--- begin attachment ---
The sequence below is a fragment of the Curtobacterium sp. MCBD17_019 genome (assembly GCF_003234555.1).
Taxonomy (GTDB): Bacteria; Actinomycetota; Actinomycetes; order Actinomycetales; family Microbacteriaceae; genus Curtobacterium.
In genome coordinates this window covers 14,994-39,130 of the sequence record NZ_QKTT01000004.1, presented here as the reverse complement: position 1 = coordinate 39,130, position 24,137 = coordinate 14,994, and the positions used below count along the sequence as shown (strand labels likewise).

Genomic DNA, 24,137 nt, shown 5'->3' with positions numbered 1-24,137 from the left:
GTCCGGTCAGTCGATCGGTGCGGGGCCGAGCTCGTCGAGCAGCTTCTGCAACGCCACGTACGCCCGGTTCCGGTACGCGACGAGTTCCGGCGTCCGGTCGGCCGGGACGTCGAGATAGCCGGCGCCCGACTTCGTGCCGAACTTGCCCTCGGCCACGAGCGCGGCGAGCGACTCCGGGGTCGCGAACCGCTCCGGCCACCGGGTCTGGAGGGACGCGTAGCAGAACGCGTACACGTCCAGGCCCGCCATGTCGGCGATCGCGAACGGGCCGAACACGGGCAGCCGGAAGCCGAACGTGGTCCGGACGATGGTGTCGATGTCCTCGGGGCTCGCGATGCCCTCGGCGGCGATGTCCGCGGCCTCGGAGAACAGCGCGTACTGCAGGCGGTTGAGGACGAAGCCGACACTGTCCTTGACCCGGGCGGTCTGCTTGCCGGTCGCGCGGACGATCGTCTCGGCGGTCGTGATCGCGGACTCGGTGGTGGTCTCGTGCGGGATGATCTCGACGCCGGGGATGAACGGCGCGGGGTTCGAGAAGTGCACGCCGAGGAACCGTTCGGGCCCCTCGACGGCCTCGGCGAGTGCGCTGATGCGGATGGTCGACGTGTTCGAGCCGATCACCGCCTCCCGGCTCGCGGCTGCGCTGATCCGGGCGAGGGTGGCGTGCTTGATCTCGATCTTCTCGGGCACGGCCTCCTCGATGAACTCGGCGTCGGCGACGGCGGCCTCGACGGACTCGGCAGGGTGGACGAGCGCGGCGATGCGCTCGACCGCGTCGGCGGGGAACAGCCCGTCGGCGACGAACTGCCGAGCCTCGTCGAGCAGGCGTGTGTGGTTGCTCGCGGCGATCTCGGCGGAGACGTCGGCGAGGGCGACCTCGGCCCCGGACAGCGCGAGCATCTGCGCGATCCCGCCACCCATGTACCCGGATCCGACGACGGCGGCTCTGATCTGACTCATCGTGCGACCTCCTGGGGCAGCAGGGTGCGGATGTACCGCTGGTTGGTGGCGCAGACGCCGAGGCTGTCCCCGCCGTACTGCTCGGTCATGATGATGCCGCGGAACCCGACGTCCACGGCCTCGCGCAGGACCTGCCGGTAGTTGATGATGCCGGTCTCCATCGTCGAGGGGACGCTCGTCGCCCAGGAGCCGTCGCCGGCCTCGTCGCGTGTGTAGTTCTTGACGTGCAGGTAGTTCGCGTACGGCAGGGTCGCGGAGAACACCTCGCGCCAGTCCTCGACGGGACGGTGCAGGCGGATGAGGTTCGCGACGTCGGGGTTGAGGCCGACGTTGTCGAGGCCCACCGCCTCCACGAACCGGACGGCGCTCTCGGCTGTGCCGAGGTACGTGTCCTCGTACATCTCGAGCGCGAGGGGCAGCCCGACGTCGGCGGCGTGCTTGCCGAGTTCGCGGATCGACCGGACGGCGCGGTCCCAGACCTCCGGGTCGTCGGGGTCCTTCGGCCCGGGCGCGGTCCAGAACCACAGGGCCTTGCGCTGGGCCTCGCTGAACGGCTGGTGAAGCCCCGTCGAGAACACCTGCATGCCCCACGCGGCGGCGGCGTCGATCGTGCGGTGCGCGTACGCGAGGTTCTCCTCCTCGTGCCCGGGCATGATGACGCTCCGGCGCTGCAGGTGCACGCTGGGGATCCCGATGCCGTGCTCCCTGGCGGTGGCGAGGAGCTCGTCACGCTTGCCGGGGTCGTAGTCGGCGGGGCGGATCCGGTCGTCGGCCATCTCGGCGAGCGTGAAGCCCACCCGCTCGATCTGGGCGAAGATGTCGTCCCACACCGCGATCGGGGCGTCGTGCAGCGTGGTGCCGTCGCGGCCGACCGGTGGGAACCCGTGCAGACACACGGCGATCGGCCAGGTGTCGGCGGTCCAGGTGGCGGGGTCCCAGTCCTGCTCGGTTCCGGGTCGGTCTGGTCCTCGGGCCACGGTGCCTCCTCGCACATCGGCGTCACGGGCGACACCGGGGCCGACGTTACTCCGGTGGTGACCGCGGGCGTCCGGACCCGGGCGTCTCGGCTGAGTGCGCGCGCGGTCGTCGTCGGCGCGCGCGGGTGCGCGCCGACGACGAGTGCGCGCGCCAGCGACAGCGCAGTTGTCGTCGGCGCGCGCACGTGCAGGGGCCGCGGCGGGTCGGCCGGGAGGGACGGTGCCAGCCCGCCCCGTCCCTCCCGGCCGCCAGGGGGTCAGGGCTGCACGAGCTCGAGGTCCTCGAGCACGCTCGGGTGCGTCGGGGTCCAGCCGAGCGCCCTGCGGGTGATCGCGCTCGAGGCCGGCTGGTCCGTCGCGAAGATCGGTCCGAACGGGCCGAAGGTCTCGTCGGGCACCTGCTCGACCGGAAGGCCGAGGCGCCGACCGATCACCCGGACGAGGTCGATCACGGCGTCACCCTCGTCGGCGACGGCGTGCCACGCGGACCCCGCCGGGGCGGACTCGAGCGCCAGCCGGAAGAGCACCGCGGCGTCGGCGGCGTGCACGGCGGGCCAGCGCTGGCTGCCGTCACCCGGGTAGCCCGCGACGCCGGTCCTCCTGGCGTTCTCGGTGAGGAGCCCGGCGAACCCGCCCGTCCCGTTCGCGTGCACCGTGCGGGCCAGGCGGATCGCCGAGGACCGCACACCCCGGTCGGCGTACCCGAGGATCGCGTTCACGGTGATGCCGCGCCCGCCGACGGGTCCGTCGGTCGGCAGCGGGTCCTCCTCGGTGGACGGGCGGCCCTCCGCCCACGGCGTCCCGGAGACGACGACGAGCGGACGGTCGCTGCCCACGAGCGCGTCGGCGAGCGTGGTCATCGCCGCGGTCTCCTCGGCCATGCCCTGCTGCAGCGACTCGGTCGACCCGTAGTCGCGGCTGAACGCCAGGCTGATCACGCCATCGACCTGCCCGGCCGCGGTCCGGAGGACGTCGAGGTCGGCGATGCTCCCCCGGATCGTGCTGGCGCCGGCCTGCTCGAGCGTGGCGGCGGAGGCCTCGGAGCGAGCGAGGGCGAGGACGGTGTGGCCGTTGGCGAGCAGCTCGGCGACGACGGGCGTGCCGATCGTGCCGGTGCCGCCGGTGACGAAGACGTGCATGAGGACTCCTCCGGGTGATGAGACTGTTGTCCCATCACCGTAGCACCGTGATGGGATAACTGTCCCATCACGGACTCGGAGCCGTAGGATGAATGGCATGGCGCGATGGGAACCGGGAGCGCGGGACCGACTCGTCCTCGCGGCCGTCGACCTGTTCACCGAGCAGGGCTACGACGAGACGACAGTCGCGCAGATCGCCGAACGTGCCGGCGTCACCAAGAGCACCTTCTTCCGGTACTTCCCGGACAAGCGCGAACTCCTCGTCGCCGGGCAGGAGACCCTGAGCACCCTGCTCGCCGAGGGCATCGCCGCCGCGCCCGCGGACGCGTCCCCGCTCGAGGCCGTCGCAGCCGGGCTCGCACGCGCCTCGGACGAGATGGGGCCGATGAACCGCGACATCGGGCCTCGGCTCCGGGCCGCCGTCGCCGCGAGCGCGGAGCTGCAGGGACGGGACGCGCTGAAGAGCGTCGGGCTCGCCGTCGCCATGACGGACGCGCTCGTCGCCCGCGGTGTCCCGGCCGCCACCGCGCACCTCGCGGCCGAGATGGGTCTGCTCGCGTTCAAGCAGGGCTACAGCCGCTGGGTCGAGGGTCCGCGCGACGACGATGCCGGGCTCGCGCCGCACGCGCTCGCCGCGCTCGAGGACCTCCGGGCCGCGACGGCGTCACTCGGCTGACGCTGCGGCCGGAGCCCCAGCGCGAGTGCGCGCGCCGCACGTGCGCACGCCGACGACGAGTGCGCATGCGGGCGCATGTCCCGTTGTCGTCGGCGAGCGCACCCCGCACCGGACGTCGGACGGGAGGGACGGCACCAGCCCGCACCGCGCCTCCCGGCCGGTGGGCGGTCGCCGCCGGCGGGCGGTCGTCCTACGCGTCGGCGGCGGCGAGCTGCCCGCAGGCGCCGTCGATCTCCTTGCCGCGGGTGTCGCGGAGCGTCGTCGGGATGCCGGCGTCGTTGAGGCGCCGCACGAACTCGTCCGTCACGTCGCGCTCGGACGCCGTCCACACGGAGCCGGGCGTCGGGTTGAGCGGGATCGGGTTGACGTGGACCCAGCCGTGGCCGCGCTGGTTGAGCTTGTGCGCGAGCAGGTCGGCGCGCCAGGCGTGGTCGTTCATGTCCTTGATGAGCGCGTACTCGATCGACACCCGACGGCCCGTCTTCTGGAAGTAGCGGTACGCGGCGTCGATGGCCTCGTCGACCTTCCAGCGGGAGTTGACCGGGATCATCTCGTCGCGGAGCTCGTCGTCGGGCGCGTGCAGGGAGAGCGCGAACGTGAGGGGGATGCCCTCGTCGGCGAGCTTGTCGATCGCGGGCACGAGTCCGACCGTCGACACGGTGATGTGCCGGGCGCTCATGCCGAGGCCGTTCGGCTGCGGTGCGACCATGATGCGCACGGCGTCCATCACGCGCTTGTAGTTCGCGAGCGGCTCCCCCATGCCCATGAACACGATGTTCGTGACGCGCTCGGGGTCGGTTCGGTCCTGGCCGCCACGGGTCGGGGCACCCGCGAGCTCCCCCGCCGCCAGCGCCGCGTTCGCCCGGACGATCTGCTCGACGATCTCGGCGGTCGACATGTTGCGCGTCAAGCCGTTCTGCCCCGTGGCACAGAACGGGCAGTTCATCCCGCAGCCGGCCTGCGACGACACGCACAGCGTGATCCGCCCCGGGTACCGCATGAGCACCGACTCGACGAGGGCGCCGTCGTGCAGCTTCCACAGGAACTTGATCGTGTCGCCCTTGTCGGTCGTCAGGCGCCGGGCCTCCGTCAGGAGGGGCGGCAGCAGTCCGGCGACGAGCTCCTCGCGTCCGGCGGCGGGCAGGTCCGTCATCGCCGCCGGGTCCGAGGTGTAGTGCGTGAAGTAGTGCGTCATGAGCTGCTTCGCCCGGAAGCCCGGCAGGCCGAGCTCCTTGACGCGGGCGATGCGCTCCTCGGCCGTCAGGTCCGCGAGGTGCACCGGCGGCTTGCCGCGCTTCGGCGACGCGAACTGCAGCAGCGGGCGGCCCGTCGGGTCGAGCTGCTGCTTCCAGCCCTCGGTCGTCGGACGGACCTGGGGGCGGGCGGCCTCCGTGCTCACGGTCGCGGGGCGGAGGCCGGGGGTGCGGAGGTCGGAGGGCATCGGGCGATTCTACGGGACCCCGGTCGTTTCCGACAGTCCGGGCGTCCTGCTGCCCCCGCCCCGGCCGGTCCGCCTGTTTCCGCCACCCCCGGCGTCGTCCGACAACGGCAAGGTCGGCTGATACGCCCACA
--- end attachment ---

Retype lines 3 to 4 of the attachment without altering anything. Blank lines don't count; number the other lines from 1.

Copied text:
In genome coordinates this window covers 14,994-39,130 of the sequence record NZ_QKTT01000004.1, presented here as the reverse complement: position 1 = coordinate 39,130, position 24,137 = coordinate 14,994, and the positions used below count along the sequence as shown (strand labels likewise).

Genomic DNA, 24,137 nt, shown 5'->3' with positions numbered 1-24,137 from the left: